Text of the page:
EXPLAIN THE RELATIONSHIP BETWEEN TR MR AND AR WHEN A FIRM CAN SELL MORE QUANTITIES OF OUTPUT BY LOWERING THE PRICES WITH A HELP OF A DIAGRAM
When firms can increase their volume of sales only by decreasing the price, then AR falls with increase in sale. It means, revenue from every additional unit (i.e. MR) will be less than AR. As a result, both AR and MR curves slope downwards from left to right. This relationship can be better understood through Fig. 7.4:
both MR and AR fall with increase in output. However, fall in MR is double than that in AR, i.e., MR falls at a rate which is twice the rate of fall in AR. As a result, MR curve is steeper than the AR curve because MR is limited to one unit, whereas, AR is derived by all the units. It leads to comparatively lesser fall in AR than fall in MR.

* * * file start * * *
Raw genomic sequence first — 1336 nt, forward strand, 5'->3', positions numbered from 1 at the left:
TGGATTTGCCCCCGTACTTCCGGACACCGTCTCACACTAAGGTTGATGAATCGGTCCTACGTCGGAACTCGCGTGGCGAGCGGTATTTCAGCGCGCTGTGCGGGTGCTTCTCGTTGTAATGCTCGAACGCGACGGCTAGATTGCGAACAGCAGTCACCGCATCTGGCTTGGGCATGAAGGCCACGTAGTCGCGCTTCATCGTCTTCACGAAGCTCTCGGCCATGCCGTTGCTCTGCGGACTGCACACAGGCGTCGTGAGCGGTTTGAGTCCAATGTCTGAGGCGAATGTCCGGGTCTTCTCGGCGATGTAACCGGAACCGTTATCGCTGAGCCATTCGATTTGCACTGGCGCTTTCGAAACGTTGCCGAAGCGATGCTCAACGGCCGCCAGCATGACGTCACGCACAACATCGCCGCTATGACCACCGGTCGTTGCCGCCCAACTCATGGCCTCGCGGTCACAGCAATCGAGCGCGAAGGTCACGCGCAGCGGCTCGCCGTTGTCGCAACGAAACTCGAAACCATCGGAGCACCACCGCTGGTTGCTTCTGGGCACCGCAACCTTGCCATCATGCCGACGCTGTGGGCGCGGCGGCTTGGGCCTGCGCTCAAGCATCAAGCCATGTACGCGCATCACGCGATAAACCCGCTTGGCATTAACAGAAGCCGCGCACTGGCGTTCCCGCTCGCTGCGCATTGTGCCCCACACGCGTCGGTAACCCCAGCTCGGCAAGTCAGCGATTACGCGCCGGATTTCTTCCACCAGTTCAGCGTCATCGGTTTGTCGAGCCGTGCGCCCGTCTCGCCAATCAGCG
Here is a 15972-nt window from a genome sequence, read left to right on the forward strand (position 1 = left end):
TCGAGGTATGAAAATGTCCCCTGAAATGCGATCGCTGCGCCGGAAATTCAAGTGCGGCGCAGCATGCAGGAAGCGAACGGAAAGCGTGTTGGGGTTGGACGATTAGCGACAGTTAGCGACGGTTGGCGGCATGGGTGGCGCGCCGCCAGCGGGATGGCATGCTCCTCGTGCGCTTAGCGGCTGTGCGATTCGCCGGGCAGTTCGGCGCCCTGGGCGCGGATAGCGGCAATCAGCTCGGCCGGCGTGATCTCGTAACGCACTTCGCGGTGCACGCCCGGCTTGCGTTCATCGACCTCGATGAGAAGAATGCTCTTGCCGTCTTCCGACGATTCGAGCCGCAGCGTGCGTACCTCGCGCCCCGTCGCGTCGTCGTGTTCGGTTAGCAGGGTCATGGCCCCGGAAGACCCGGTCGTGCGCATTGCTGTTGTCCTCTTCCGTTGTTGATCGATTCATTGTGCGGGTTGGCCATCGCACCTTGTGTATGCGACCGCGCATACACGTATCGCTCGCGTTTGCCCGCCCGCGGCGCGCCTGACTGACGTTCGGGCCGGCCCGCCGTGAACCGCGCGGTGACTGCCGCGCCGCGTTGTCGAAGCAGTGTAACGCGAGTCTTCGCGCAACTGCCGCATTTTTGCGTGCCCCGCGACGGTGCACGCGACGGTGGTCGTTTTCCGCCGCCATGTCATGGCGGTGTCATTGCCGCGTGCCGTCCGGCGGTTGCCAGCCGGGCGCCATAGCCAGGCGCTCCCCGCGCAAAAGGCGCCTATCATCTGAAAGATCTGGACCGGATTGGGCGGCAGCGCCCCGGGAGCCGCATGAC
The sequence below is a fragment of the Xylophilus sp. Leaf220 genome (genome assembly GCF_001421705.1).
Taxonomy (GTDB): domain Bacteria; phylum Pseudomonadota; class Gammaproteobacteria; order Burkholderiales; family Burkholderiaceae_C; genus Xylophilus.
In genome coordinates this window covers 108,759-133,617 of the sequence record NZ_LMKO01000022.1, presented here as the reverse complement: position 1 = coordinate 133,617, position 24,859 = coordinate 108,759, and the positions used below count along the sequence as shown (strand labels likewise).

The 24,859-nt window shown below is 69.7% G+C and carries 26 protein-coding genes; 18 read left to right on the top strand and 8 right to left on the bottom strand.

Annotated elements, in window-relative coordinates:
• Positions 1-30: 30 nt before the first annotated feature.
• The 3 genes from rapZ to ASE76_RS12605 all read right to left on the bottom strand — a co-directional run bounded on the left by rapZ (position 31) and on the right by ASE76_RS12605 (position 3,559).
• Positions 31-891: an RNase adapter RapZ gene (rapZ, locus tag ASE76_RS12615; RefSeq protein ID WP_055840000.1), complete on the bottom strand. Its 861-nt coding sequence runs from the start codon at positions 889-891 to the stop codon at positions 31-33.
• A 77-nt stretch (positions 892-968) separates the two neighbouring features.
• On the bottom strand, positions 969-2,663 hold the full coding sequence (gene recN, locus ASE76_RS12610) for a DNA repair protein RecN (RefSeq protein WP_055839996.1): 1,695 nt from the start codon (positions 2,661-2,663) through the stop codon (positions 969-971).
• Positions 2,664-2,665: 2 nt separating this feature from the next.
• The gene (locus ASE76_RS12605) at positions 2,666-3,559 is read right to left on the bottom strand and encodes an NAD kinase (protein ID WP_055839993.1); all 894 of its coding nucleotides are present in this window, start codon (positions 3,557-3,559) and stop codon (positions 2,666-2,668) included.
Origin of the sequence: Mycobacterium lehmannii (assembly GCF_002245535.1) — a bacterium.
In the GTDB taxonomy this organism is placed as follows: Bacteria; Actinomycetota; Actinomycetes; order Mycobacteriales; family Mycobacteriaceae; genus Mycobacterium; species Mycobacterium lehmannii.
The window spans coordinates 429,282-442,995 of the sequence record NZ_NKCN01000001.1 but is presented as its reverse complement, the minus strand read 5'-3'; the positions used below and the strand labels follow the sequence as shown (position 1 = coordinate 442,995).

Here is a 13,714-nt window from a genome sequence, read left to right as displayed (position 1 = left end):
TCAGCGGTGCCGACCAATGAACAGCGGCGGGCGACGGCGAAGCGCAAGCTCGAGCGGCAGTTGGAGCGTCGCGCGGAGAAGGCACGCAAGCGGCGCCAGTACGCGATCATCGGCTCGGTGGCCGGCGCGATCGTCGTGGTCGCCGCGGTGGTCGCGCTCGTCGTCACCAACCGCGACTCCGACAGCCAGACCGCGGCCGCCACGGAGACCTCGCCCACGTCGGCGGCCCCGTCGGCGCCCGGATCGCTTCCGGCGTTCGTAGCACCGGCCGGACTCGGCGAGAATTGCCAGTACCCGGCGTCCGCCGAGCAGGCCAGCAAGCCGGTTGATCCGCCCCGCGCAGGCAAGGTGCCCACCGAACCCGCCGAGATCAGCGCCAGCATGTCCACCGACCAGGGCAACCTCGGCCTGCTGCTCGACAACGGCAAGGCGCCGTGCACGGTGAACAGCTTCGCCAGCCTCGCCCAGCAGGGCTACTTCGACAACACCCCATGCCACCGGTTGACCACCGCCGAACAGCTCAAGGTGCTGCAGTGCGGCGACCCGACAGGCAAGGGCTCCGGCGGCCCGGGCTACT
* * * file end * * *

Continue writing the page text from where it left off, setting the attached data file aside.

It must be noted that MR can fall to zero and can even become negative. However, AR can be neither zero nor negative as TR it is always positive.
When more of output can be sold only by lowering the price, then revenue from every additional unit (i.e. MR) will fall. MR is the addition to TR when one more unit of output is sold. So, TR will increase when MR is positive, TR will fall when MR is negative and TR will be maximum when MR is zero. This relationship can be better understood with the help of Fig. 7.8:
In Fig. 7.8, the TR curve rises as long as MR is positive. It reaches its highest point (point A) when MR is zero (point B) and it starts declining when MR becomes negative.
The relationship can be summed up as under:
1. As long as MR is positive, TR increases (or when TR rises, MR is positive).
2. When MR is zero, TR is at its maximum point (or when TR is maximum, MR is zero).
3. When MR becomes negative, TR starts falling (or when TR falls, MR is negative).